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Leon's Blog

Backyard Bounty: How to eat the wild plants in your yard

Backyard Bounty: How to eat the wild plants in your yard

Ever look at the weeds in your yard and wonder if you could eat them?
Me either. Not until now. Most of us don’t have a clue.

by Leon Pantenburg

I always associated foraging for wild plants with wild places, or at least, weedy overgrown areas. Many people know that cattails are edible, but don’t know much about other wild plants.The weeds in my yard are a nuisance, and I didn’t give much thought, other than getting rid of them.

But maybe we should start learning about edible wild plants. After all, knowledge is key in surviving anything. There is no better place to start learning about edible plants than in your backyard, under a controlled situation.

Learning about edible wild plants (or any survival skill for that matter) should be done in a controlled environment, not after the disaster occurs!

This guest post by Abby Quillen describes and illustrates some common plants that might turn out to be really important!

All parts of a cattail are edible, but don't mistake them for the poisonous iris.

All parts of a cattail are edible, but don’t mistake them for the poisonous iris.

So much of what we used to know about living day to day has been lost. How many of us, in a pinch, could make up a shelter or go without a visit to the grocery store for a few days? These are all lost talents—but you can get some of that knowledge back. A good place to start is foraging for things to eat in your own back yard.

What you might call a week may be a plant with enviable nutritional properties. Plantain and broadleaf, for example, are all the target of chemical extermination, but they can be eaten and supply various vitamins. The same goes for the bane of the lawn lovers—dandelions.

We lost our need to eat plants like these when we domesticated plants and animals. That’s led to a lot less species variety in our diets. However, before you dive in with a clippers to what’s growing out back, familiarize yourself with some of the poisonous counterparts, too.

This graphic is a good place to start your journey to more backyard eating. Check out eat the weeds. And always remember – don’t eat ANYTHING unless you can positively identify the plant, and are sure it is safe. When in doubt – don’t eat it.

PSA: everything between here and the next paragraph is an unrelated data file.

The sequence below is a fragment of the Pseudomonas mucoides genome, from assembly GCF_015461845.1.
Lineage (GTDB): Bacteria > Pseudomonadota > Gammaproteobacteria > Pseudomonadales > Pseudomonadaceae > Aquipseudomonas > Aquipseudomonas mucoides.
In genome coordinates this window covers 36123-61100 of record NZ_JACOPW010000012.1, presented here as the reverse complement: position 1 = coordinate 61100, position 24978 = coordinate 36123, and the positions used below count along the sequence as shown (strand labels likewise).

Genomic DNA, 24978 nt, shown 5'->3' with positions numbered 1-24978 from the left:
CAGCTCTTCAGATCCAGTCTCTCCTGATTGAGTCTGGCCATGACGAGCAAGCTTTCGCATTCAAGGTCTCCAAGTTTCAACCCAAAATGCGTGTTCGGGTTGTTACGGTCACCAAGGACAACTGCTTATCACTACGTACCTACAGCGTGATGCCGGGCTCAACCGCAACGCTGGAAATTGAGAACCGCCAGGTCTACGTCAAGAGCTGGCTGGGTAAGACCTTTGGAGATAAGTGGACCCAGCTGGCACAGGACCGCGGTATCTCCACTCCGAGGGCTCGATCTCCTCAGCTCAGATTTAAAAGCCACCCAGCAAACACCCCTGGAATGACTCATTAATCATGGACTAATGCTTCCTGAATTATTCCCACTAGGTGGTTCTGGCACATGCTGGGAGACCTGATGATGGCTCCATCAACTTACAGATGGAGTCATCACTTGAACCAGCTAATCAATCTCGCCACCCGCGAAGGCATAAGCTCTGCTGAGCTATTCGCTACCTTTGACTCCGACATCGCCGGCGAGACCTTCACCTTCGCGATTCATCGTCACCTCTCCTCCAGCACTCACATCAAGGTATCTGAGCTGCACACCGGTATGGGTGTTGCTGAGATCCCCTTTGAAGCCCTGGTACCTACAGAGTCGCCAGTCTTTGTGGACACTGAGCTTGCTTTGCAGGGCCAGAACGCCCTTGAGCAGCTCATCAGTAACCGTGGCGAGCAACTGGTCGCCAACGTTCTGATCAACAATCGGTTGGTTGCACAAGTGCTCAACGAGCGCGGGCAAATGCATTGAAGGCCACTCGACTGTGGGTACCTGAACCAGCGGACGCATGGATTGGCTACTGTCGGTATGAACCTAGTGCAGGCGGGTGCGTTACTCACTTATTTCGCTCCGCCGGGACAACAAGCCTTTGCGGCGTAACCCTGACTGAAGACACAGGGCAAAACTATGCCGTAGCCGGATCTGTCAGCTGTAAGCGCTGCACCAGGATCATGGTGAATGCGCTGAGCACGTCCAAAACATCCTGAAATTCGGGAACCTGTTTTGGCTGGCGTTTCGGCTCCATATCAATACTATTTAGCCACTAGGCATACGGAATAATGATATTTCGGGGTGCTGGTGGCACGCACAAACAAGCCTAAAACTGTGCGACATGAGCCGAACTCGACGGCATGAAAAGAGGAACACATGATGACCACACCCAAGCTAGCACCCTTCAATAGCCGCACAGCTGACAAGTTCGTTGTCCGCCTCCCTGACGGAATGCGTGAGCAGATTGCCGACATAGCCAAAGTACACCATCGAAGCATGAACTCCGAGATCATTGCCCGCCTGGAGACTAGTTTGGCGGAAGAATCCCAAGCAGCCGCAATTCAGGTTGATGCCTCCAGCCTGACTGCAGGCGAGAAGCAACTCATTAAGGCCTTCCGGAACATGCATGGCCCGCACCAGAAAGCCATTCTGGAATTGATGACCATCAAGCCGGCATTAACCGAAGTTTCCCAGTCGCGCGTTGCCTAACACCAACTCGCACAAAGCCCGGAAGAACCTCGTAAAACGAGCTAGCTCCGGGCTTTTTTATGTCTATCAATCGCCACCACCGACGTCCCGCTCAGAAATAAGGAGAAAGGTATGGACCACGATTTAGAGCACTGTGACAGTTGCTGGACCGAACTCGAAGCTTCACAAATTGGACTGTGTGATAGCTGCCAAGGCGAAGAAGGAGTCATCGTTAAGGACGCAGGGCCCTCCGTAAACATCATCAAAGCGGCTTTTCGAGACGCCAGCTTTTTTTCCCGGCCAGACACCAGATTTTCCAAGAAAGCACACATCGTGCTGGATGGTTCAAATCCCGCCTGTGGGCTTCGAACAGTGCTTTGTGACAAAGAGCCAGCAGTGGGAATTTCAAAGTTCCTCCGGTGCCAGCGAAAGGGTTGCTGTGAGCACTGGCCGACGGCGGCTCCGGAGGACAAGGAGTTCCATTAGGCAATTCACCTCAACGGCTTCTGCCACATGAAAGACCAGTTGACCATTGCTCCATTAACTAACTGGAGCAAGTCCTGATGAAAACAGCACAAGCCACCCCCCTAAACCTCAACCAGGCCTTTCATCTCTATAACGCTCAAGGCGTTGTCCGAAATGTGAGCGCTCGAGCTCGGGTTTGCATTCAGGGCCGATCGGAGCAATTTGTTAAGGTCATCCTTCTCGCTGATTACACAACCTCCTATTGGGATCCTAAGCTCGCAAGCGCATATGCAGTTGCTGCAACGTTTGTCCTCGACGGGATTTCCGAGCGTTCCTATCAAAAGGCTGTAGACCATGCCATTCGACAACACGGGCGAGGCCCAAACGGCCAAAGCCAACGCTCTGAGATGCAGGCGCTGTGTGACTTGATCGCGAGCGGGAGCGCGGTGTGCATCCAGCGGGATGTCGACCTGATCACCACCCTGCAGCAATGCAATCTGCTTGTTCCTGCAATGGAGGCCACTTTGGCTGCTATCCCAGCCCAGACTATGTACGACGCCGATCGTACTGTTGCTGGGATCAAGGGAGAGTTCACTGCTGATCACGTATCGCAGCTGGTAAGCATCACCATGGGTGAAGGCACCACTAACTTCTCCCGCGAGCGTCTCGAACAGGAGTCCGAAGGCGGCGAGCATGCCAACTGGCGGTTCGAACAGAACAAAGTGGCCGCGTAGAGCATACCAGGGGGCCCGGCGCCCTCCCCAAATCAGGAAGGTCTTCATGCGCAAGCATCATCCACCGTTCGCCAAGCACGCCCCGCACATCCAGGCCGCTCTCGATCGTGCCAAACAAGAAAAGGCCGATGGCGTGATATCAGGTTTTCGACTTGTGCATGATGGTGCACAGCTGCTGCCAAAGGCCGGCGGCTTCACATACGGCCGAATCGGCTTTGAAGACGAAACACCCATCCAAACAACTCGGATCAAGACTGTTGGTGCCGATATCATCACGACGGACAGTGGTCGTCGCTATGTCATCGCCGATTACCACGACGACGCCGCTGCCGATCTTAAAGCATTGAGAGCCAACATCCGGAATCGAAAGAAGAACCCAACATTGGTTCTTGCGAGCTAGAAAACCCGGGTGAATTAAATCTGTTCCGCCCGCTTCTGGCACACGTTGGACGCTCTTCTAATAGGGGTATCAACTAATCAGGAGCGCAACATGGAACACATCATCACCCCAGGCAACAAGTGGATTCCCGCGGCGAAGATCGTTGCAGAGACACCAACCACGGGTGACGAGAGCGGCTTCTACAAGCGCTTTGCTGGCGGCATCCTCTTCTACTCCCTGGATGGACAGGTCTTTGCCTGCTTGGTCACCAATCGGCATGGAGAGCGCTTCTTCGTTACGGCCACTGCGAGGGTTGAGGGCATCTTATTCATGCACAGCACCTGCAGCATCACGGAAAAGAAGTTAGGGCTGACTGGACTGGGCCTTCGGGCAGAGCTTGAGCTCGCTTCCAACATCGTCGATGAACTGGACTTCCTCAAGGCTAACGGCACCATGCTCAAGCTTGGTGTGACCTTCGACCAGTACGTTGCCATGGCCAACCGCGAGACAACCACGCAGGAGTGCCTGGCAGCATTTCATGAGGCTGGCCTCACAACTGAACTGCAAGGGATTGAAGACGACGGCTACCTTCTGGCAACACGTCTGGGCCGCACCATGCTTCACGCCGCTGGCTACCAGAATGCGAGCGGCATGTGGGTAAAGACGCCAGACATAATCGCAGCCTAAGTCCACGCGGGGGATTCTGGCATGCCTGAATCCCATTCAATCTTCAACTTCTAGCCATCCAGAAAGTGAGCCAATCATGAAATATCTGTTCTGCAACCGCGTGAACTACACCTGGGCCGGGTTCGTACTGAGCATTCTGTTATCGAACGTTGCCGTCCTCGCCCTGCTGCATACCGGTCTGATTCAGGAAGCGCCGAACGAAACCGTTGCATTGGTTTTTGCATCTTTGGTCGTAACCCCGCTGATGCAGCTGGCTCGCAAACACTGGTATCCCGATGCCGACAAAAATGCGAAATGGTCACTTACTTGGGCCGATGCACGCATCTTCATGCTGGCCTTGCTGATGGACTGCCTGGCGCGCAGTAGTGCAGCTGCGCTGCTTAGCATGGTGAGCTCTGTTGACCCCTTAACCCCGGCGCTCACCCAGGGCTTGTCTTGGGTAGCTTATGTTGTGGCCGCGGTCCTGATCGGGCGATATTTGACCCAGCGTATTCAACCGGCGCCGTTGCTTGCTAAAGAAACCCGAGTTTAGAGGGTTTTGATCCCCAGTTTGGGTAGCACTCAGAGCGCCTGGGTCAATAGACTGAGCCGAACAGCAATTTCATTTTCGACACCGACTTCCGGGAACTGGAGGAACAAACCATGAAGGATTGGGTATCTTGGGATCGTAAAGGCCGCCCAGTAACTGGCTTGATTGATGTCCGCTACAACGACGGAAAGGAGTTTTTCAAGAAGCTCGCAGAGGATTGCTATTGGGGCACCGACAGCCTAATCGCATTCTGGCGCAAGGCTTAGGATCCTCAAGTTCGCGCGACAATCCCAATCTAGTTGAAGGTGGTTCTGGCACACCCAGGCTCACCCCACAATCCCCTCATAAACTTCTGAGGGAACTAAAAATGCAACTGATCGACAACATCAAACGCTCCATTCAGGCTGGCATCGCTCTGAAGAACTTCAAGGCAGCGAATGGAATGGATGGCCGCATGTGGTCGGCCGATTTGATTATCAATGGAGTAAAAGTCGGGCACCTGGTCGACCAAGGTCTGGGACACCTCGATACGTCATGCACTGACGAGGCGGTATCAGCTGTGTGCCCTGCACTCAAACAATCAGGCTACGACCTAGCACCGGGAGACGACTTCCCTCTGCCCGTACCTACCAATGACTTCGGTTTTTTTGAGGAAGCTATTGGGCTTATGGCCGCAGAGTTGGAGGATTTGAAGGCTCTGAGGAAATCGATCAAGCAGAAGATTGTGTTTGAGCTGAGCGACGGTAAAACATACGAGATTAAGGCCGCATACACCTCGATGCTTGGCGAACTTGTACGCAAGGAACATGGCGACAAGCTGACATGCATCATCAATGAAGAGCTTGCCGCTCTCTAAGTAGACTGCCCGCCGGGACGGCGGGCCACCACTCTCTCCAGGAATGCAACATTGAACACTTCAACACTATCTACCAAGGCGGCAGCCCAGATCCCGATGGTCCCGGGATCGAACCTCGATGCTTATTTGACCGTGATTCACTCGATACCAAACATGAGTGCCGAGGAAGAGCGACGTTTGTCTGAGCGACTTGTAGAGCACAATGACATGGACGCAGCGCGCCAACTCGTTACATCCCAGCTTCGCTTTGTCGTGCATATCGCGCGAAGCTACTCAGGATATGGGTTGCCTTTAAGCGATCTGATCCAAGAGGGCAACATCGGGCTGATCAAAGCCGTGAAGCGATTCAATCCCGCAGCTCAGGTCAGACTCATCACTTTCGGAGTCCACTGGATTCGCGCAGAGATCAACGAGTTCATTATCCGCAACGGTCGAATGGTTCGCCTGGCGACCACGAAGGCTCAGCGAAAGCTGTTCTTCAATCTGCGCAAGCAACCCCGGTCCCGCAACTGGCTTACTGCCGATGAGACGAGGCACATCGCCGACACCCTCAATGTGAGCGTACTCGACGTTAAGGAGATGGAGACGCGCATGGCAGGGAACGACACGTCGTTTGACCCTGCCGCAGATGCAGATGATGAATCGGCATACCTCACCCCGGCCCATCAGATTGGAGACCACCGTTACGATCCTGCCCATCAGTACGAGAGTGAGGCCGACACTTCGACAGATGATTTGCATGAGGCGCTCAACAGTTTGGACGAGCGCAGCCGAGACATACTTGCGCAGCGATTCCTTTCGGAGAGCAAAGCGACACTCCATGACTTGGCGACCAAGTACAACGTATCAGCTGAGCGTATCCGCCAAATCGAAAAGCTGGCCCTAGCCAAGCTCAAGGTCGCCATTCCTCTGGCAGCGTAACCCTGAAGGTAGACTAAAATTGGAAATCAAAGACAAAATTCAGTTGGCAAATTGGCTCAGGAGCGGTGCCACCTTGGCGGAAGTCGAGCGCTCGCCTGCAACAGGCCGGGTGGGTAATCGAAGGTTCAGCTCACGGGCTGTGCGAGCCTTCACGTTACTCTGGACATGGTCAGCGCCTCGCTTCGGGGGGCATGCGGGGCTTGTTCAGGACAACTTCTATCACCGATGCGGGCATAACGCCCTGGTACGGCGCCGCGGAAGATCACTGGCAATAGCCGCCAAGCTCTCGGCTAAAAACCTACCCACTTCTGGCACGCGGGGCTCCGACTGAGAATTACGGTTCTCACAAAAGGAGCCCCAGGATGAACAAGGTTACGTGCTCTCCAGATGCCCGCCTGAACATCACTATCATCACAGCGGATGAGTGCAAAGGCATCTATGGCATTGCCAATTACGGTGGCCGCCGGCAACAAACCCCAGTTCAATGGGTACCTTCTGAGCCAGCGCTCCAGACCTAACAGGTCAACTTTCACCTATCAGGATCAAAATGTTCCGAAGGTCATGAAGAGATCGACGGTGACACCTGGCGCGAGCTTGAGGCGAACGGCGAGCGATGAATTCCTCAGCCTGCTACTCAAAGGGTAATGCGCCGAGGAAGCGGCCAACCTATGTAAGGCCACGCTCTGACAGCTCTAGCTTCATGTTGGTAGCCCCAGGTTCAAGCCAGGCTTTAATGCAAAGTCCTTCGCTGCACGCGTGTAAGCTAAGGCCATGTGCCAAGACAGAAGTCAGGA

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Leon's Blog

Leon Pantenburg is a wilderness enthusiast, and doesn't claim to be a survival expert or expertise as a survivalist. As a newspaperman and journalist for three decades, covering search and rescue, sheriff's departments, floods, forest fires and other natural disasters and outdoor emergencies, Leon learned many people died unnecessarily or escaped miraculously from outdoor emergency situations when simple, common sense might have changed the outcome. Leon now teaches common sense techniques to the average person in order to avert potential disasters. His emphasis is on tried and tested, simple techniques of wilderness survival. Every technique, piece of equipment or skill recommended on this website has been thoroughly tested and researched. After graduating from Iowa State University, Leon completed a six-month, 2,552-mile solo Mississippi River canoe trip from the headwaters at Lake Itasca, Minn., to the Gulf of Mexico. His wilderness backpacking experience includes extended solos through Yellowstone’s backcountry; hiking the John Muir Trail in California, and numerous shorter trips along the Pacific Crest Trail. Other mountain backpacking trips include hikes through the Uintas in Utah; the Beartooths in Montana; the Sawtooths in Idaho; the Pryors, the Wind River Range, Tetons and Bighorns in Wyoming; Rocky Mountain National Park in Colorado, the Catskills in New York and Death Valley National Monument in southern California. Some of Leon's canoe trips include sojourns through the Okefenokee Swamp and National Wildlife Refuge in Georgia, the Big Black River swamp in Mississippi and the Boundary Waters canoe area in northern Minnesota and numerous small river trips in the Midwest and Pacific Northwest. Leon is also an avid fisherman and an elk, deer, upland game and waterfowl hunter. Since 1991, Leon has been an assistant scoutmaster with Boy Scout Troop 18 in Bend, and is a scoutmaster wilderness skills trainer for the Boy Scouts’ Fremont District. Leon earned a second degree black belt in Taekwondo, and competed in his last tournament (sparring and form) at age 49. He is an enthusiastic Bluegrass mandolin picker and fiddler and two-time finalist in the International Dutch Oven Society’s World Championships.

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